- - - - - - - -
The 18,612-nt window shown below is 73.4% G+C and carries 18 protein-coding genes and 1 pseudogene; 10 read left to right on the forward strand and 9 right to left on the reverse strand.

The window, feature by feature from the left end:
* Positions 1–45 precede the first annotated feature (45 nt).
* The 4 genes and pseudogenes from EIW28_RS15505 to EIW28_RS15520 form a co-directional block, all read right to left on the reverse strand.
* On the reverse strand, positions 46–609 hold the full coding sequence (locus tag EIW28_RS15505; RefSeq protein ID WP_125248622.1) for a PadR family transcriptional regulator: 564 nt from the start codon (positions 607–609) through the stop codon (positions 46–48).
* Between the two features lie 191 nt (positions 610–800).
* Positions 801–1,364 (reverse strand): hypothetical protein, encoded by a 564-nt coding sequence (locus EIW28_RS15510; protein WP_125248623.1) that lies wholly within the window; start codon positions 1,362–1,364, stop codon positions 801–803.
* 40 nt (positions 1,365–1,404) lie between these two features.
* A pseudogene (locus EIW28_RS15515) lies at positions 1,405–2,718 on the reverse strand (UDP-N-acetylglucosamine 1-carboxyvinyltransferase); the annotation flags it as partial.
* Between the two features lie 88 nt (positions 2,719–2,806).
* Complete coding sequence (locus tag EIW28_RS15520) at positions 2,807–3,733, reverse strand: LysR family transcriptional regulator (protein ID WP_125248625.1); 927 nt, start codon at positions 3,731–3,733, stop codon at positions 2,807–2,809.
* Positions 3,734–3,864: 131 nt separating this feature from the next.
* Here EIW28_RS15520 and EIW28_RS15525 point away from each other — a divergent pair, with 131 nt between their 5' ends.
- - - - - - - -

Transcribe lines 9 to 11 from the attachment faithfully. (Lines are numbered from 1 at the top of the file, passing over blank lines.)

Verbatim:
* A pseudogene (locus EIW28_RS15515) lies at positions 1,405–2,718 on the reverse strand (UDP-N-acetylglucosamine 1-carboxyvinyltransferase); the annotation flags it as partial.
* Between the two features lie 88 nt (positions 2,719–2,806).
* Complete coding sequence (locus tag EIW28_RS15520) at positions 2,807–3,733, reverse strand: LysR family transcriptional regulator (protein ID WP_125248625.1); 927 nt, start codon at positions 3,731–3,733, stop codon at positions 2,807–2,809.